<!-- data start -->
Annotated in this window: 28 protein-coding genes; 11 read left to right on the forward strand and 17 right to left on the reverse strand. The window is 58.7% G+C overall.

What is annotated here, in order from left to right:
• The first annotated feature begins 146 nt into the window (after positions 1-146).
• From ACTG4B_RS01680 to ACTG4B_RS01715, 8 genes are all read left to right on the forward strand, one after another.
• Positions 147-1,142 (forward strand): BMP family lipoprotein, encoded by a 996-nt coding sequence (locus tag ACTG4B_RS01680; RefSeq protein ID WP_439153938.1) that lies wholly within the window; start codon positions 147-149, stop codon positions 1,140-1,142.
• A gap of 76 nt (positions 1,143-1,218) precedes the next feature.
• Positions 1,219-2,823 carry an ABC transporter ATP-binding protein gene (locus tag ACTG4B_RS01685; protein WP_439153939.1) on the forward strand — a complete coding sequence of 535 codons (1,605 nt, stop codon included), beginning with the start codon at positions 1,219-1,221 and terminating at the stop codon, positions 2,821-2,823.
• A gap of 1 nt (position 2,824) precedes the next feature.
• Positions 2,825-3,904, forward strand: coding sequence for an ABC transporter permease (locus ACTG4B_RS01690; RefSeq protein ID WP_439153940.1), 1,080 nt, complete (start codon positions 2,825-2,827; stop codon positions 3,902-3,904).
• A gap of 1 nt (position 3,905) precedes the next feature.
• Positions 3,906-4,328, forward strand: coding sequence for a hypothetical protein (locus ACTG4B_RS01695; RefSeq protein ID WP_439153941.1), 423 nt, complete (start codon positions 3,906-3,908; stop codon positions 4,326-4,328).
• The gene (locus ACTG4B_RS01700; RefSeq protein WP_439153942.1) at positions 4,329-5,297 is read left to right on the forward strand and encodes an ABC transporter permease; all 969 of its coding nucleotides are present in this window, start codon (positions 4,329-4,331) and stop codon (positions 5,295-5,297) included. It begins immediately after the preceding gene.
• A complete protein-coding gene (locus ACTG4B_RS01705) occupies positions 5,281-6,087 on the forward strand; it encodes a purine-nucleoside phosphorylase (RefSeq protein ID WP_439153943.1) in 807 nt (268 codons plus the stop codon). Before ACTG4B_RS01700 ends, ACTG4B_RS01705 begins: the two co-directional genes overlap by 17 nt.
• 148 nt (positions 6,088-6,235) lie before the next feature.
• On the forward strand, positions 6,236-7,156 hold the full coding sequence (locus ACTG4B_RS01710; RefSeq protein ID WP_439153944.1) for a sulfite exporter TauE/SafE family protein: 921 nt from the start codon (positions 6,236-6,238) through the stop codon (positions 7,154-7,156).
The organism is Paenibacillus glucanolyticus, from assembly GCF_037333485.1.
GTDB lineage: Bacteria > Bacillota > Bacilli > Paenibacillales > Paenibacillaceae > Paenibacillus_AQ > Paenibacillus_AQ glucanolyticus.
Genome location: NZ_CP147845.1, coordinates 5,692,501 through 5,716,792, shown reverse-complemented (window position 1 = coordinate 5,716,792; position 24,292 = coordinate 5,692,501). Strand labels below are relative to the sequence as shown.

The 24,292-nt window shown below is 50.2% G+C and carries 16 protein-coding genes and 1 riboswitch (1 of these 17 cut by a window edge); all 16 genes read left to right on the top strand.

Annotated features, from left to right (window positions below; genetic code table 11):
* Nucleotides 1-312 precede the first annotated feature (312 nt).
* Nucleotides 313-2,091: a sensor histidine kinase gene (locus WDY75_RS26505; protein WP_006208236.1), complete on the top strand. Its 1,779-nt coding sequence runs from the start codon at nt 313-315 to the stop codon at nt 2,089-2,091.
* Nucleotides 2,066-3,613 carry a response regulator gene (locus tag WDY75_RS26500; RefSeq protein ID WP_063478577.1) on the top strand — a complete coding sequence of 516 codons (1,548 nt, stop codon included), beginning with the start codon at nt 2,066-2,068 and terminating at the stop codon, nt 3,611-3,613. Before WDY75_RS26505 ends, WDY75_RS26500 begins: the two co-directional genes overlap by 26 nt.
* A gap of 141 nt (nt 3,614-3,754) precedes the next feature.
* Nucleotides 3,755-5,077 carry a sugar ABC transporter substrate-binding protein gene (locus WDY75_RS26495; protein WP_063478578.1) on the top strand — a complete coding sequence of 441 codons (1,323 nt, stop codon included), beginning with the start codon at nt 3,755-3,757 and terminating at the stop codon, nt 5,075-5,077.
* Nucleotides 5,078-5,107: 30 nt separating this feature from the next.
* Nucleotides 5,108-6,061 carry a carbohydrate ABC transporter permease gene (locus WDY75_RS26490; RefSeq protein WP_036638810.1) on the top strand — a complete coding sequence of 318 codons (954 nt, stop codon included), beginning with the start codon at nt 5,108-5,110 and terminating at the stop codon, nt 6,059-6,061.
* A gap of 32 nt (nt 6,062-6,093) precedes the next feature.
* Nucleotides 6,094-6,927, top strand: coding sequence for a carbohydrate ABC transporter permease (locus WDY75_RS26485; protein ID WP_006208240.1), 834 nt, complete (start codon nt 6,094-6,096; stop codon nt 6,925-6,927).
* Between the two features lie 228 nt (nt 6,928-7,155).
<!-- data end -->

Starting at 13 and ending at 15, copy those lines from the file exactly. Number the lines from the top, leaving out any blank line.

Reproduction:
• A complete protein-coding gene (locus ACTG4B_RS01705) occupies positions 5,281-6,087 on the forward strand; it encodes a purine-nucleoside phosphorylase (RefSeq protein ID WP_439153943.1) in 807 nt (268 codons plus the stop codon). Before ACTG4B_RS01700 ends, ACTG4B_RS01705 begins: the two co-directional genes overlap by 17 nt.
• 148 nt (positions 6,088-6,235) lie before the next feature.
• On the forward strand, positions 6,236-7,156 hold the full coding sequence (locus ACTG4B_RS01710; RefSeq protein ID WP_439153944.1) for a sulfite exporter TauE/SafE family protein: 921 nt from the start codon (positions 6,236-6,238) through the stop codon (positions 7,154-7,156).